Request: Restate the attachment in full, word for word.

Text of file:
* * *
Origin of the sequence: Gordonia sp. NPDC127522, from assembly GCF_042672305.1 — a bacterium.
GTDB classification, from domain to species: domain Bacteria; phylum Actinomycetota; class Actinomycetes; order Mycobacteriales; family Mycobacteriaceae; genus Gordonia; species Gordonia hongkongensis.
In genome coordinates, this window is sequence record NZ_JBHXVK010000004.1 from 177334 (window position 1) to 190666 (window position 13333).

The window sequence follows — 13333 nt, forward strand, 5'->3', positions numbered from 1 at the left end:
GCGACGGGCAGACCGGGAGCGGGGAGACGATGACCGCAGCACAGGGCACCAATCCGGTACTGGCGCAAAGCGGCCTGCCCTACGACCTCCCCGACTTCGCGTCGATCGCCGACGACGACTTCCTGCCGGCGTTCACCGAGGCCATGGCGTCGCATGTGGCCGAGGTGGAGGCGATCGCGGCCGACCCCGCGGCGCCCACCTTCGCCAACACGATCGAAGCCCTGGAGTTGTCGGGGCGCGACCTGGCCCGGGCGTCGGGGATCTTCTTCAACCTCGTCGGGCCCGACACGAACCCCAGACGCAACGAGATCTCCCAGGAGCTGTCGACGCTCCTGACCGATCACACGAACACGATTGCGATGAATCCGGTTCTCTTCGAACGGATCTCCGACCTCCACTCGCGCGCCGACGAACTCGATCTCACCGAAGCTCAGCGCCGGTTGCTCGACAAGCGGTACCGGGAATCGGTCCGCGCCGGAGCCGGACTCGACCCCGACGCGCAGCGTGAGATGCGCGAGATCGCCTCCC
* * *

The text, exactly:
Origin of the sequence: Gordonia sp. NPDC127522, from assembly GCF_042672305.1 — a bacterium.
GTDB classification, from domain to species: domain Bacteria; phylum Actinomycetota; class Actinomycetes; order Mycobacteriales; family Mycobacteriaceae; genus Gordonia; species Gordonia hongkongensis.
In genome coordinates, this window is sequence record NZ_JBHXVK010000004.1 from 177334 (window position 1) to 190666 (window position 13333).

The window sequence follows — 13333 nt, forward strand, 5'->3', positions numbered from 1 at the left end:
GCGACGGGCAGACCGGGAGCGGGGAGACGATGACCGCAGCACAGGGCACCAATCCGGTACTGGCGCAAAGCGGCCTGCCCTACGACCTCCCCGACTTCGCGTCGATCGCCGACGACGACTTCCTGCCGGCGTTCACCGAGGCCATGGCGTCGCATGTGGCCGAGGTGGAGGCGATCGCGGCCGACCCCGCGGCGCCCACCTTCGCCAACACGATCGAAGCCCTGGAGTTGTCGGGGCGCGACCTGGCCCGGGCGTCGGGGATCTTCTTCAACCTCGTCGGGCCCGACACGAACCCCAGACGCAACGAGATCTCCCAGGAGCTGTCGACGCTCCTGACCGATCACACGAACACGATTGCGATGAATCCGGTTCTCTTCGAACGGATCTCCGACCTCCACTCGCGCGCCGACGAACTCGATCTCACCGAAGCTCAGCGCCGGTTGCTCGACAAGCGGTACCGGGAATCGGTCCGCGCCGGAGCCGGACTCGACCCCGACGCGCAGCGTGAGATGCGCGAGATCGCCTCCC